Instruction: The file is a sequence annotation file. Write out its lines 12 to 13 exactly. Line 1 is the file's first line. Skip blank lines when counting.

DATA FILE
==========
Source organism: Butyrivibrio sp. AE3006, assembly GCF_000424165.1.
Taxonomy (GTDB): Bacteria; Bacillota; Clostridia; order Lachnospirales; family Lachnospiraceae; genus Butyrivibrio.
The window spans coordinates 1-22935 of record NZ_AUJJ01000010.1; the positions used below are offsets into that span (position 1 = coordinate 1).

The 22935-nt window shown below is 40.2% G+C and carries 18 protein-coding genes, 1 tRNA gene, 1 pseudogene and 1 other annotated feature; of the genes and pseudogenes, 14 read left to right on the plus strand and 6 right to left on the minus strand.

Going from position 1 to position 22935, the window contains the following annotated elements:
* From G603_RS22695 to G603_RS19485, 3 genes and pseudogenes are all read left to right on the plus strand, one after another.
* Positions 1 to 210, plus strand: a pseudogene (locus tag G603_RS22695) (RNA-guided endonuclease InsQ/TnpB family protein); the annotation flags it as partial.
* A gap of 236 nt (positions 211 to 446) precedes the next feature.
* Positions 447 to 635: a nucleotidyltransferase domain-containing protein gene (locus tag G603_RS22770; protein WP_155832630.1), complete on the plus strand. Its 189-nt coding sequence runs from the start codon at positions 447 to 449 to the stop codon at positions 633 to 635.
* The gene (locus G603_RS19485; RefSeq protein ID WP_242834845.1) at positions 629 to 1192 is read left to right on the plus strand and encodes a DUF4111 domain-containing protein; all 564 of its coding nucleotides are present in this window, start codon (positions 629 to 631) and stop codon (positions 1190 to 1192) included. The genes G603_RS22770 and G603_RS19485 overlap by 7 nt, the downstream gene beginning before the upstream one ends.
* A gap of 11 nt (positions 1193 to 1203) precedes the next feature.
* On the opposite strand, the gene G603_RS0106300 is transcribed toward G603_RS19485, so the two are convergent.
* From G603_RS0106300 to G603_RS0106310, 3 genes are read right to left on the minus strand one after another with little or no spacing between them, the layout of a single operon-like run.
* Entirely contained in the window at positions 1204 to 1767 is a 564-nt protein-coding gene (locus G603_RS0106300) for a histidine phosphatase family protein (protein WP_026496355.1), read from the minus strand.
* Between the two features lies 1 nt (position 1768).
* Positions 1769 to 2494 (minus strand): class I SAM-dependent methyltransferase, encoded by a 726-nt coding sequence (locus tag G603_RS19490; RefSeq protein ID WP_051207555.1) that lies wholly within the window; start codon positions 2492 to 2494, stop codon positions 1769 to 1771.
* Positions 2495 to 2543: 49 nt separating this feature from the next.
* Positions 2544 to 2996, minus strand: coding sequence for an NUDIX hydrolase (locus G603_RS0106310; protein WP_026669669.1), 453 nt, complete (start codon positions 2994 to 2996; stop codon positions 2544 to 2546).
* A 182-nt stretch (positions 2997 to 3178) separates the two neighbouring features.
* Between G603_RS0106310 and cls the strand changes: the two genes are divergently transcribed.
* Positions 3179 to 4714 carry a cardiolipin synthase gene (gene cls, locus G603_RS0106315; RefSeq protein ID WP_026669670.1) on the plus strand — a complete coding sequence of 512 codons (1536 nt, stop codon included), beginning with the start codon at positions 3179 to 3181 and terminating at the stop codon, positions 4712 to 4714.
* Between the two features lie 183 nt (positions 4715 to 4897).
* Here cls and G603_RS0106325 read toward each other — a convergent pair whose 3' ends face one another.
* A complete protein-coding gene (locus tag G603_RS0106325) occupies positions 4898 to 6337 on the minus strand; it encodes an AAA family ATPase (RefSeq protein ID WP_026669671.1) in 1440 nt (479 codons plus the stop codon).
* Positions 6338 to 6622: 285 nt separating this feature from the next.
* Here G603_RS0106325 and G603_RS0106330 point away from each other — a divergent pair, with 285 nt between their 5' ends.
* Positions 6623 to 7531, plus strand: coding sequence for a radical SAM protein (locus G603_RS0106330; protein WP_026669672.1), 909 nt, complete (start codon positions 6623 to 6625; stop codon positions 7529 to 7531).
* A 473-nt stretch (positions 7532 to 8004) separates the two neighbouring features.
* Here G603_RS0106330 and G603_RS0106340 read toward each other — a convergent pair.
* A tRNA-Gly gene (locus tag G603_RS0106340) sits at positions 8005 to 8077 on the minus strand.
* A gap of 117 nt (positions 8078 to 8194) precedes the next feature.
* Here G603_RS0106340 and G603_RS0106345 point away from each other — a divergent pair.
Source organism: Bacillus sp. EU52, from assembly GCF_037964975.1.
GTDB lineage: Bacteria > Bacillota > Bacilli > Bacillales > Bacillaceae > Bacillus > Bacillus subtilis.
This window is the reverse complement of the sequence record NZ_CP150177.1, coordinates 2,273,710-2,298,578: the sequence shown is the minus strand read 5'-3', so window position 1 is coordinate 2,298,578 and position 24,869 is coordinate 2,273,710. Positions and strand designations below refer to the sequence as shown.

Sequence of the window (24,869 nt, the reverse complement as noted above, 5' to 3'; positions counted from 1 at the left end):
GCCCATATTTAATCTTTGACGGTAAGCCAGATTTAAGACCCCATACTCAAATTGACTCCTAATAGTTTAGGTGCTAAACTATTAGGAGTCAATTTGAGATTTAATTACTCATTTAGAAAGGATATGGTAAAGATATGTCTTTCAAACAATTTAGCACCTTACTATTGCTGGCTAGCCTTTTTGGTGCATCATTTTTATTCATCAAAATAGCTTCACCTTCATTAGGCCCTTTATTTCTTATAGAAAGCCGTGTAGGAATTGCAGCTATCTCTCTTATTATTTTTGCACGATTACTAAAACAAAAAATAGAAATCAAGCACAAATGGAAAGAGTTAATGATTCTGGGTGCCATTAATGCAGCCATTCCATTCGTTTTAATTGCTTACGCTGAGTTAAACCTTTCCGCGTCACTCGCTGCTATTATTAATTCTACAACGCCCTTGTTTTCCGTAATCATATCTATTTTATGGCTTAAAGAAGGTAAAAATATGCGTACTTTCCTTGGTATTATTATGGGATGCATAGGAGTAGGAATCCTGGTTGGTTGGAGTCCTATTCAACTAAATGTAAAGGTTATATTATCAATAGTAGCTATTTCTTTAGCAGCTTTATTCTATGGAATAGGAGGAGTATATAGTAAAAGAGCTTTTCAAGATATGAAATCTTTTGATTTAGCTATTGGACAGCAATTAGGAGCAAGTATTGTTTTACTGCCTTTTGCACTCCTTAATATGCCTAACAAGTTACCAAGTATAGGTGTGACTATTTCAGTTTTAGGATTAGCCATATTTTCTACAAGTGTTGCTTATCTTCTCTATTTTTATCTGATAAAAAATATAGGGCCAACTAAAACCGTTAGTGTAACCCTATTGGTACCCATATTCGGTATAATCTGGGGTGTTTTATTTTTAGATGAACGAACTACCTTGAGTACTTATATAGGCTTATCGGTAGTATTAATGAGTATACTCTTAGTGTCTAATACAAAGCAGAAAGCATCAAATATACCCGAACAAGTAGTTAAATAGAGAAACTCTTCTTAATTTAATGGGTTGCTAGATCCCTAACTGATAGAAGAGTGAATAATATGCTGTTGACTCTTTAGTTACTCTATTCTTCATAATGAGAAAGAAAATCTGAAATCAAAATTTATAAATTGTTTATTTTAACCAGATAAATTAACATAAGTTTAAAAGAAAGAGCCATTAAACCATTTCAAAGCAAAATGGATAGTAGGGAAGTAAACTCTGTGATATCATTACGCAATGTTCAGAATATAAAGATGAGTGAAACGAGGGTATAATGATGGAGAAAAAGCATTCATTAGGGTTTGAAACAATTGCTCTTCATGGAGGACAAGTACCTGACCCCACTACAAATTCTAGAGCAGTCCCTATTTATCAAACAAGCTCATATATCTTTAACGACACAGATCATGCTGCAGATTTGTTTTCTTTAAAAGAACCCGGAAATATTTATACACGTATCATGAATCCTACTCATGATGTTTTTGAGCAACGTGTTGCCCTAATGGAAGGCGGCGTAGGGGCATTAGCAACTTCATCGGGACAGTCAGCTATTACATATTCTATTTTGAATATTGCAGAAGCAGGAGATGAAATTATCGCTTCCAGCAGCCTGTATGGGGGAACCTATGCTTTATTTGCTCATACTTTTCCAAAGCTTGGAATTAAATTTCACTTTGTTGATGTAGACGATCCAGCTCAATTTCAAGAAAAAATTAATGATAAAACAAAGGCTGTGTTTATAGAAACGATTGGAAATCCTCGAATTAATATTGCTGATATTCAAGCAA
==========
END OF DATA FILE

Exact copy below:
* On the opposite strand, the gene G603_RS0106300 is transcribed toward G603_RS19485, so the two are convergent.
* From G603_RS0106300 to G603_RS0106310, 3 genes are read right to left on the minus strand one after another with little or no spacing between them, the layout of a single operon-like run.